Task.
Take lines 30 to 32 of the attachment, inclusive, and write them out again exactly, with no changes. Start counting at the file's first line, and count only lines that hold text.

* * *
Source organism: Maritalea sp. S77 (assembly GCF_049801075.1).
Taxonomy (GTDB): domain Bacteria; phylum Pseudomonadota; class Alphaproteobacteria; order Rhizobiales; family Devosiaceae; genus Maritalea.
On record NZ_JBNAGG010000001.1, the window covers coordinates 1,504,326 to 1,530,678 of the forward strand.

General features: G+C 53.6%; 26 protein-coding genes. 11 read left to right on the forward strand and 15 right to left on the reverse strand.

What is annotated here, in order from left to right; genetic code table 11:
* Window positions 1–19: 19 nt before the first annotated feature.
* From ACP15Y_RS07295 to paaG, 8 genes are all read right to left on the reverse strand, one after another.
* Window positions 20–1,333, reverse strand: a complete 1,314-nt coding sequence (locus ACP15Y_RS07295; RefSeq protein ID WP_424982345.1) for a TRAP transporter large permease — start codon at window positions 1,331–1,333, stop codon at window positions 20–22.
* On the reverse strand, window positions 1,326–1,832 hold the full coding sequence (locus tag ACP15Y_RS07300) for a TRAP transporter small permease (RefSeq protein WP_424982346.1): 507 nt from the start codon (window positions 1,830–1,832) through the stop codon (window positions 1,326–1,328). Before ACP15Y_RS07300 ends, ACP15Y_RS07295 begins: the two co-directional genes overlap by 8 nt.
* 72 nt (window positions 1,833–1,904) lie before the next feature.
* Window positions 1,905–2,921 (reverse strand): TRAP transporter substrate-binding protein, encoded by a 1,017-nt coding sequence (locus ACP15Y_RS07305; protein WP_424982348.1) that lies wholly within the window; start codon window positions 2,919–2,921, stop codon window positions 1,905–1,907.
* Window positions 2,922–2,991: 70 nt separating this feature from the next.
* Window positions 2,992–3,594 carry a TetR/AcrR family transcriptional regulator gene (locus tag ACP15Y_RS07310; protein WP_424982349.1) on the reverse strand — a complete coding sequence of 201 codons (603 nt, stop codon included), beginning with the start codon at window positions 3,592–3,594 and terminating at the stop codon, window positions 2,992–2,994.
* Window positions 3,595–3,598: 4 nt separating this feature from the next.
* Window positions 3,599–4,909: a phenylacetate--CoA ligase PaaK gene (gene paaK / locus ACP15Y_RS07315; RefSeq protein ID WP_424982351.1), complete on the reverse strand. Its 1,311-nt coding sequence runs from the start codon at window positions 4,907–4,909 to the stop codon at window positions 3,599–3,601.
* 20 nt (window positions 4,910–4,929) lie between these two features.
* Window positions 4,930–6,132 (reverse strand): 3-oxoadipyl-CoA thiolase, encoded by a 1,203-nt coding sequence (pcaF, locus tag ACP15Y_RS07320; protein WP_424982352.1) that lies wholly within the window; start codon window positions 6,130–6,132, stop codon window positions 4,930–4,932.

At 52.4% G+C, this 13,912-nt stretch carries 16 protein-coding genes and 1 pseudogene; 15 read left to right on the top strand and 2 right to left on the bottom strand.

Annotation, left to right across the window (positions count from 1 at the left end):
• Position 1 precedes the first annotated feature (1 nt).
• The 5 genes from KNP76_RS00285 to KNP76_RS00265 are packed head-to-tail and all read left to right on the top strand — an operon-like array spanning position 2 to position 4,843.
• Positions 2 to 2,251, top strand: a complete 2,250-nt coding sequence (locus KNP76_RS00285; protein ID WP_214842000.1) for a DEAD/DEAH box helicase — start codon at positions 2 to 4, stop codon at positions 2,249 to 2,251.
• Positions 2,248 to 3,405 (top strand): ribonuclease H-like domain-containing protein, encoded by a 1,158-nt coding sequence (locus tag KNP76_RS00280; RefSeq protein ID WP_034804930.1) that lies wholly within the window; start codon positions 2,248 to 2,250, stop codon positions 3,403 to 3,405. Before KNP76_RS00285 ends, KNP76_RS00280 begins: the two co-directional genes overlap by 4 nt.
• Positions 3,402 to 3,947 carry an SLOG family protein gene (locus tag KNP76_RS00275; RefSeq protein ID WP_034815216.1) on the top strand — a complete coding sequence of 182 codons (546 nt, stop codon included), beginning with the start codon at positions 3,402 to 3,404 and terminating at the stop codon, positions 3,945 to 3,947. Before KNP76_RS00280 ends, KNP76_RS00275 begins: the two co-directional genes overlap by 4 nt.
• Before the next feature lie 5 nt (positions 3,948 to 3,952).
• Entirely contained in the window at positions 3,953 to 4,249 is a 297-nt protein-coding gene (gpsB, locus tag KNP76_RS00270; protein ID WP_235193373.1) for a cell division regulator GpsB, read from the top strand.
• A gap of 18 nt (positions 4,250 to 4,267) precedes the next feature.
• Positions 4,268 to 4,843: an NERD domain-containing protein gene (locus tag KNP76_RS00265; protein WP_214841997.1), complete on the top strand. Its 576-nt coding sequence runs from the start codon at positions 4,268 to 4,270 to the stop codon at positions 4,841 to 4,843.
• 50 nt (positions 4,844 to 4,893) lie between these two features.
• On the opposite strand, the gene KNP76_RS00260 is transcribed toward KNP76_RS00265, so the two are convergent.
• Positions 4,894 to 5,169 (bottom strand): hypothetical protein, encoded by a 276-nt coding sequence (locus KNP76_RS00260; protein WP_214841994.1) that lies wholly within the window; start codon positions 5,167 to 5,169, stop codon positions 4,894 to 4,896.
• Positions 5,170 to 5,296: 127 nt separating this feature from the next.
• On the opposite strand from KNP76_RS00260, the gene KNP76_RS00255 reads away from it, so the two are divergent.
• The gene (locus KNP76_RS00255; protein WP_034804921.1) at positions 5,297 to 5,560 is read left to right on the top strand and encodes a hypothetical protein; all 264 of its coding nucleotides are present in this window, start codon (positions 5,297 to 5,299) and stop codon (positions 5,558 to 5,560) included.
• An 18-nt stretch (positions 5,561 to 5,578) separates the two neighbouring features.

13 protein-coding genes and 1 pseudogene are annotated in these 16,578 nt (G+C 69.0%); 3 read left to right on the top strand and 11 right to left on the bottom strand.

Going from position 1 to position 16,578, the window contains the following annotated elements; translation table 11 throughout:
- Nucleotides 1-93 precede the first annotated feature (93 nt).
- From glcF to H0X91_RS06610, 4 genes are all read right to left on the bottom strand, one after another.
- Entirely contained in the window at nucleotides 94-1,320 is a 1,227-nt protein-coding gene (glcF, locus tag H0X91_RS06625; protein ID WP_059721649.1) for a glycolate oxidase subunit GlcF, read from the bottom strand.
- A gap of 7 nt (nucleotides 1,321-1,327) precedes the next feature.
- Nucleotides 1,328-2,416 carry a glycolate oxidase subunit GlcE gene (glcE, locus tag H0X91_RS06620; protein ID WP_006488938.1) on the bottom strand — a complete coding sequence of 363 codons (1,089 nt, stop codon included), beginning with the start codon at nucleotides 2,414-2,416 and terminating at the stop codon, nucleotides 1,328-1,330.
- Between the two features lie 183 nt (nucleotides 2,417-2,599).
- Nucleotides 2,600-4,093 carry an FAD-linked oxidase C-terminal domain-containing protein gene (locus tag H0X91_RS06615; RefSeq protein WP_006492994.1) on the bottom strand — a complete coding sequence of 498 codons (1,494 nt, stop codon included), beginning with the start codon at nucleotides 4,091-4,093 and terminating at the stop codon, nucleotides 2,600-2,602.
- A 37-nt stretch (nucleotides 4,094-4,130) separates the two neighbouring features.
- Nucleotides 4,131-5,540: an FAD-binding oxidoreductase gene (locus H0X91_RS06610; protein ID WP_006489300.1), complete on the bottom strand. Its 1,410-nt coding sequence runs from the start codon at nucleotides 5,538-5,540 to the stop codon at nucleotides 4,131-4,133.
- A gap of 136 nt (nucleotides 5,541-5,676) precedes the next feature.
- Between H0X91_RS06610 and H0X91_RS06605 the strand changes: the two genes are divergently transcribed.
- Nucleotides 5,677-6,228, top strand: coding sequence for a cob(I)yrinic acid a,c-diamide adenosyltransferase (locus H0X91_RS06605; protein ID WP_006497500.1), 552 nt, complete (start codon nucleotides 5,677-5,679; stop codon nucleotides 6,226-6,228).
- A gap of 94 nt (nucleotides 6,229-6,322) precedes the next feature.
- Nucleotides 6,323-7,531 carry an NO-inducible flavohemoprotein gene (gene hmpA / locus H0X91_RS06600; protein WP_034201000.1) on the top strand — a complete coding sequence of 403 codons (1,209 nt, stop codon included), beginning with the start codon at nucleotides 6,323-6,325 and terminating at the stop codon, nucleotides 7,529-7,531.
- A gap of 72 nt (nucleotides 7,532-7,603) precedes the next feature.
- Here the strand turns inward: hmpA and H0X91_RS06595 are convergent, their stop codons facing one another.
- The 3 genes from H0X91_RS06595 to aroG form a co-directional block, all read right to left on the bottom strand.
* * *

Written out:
• On the opposite strand, the gene KNP76_RS00260 is transcribed toward KNP76_RS00265, so the two are convergent.
• Positions 4,894 to 5,169 (bottom strand): hypothetical protein, encoded by a 276-nt coding sequence (locus KNP76_RS00260; protein WP_214841994.1) that lies wholly within the window; start codon positions 5,167 to 5,169, stop codon positions 4,894 to 4,896.
• Positions 5,170 to 5,296: 127 nt separating this feature from the next.